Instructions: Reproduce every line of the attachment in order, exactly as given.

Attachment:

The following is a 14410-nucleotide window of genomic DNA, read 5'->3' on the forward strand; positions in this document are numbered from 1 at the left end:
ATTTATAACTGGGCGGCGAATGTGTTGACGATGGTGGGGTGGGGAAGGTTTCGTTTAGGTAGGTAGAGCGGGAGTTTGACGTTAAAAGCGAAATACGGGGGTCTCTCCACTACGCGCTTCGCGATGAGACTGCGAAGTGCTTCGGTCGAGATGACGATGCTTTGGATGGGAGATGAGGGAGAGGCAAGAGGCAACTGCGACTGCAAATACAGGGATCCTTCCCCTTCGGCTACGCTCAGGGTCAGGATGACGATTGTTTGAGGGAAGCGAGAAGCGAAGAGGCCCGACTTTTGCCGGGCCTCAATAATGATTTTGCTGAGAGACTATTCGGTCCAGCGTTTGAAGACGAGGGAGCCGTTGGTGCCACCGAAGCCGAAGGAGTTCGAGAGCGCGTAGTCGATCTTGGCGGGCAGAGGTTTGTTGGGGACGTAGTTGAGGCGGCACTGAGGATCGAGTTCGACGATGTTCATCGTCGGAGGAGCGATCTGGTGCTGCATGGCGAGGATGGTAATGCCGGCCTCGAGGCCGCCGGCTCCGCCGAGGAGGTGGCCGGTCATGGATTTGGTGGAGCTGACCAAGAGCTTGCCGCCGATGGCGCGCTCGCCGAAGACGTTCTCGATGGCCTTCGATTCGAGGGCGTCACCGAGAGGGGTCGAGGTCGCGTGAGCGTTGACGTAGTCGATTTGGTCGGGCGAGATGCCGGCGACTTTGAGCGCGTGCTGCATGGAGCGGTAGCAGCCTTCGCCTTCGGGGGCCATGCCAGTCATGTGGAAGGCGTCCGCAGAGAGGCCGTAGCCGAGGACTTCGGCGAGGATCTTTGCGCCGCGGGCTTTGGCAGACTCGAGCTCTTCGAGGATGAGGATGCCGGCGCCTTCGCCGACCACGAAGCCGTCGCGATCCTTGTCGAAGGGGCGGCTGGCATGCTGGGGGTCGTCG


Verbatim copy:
The following is a 14410-nucleotide window of genomic DNA, read 5'->3' on the forward strand; positions in this document are numbered from 1 at the left end:
ATTTATAACTGGGCGGCGAATGTGTTGACGATGGTGGGGTGGGGAAGGTTTCGTTTAGGTAGGTAGAGCGGGAGTTTGACGTTAAAAGCGAAATACGGGGGTCTCTCCACTACGCGCTTCGCGATGAGACTGCGAAGTGCTTCGGTCGAGATGACGATGCTTTGGATGGGAGATGAGGGAGAGGCAAGAGGCAACTGCGACTGCAAATACAGGGATCCTTCCCCTTCGGCTACGCTCAGGGTCAGGATGACGATTGTTTGAGGGAAGCGAGAAGCGAAGAGGCCCGACTTTTGCCGGGCCTCAATAATGATTTTGCTGAGAGACTATTCGGTCCAGCGTTTGAAGACGAGGGAGCCGTTGGTGCCACCGAAGCCGAAGGAGTTCGAGAGCGCGTAGTCGATCTTGGCGGGCAGAGGTTTGTTGGGGACGTAGTTGAGGCGGCACTGAGGATCGAGTTCGACGATGTTCATCGTCGGAGGAGCGATCTGGTGCTGCATGGCGAGGATGGTAATGCCGGCCTCGAGGCCGCCGGCTCCGCCGAGGAGGTGGCCGGTCATGGATTTGGTGGAGCTGACCAAGAGCTTGCCGCCGATGGCGCGCTCGCCGAAGACGTTCTCGATGGCCTTCGATTCGAGGGCGTCACCGAGAGGGGTCGAGGTCGCGTGAGCGTTGACGTAGTCGATTTGGTCGGGCGAGATGCCGGCGACTTTGAGCGCGTGCTGCATGGAGCGGTAGCAGCCTTCGCCTTCGGGGGCCATGCCAGTCATGTGGAAGGCGTCCGCAGAGAGGCCGTAGCCGAGGACTTCGGCGAGGATCTTTGCGCCGCGGGCTTTGGCAGACTCGAGCTCTTCGAGGATGAGGATGCCGGCGCCTTCGCCGACCACGAAGCCGTCGCGATCCTTGTCGAAGGGGCGGCTGGCATGCTGGGGGTCGTCG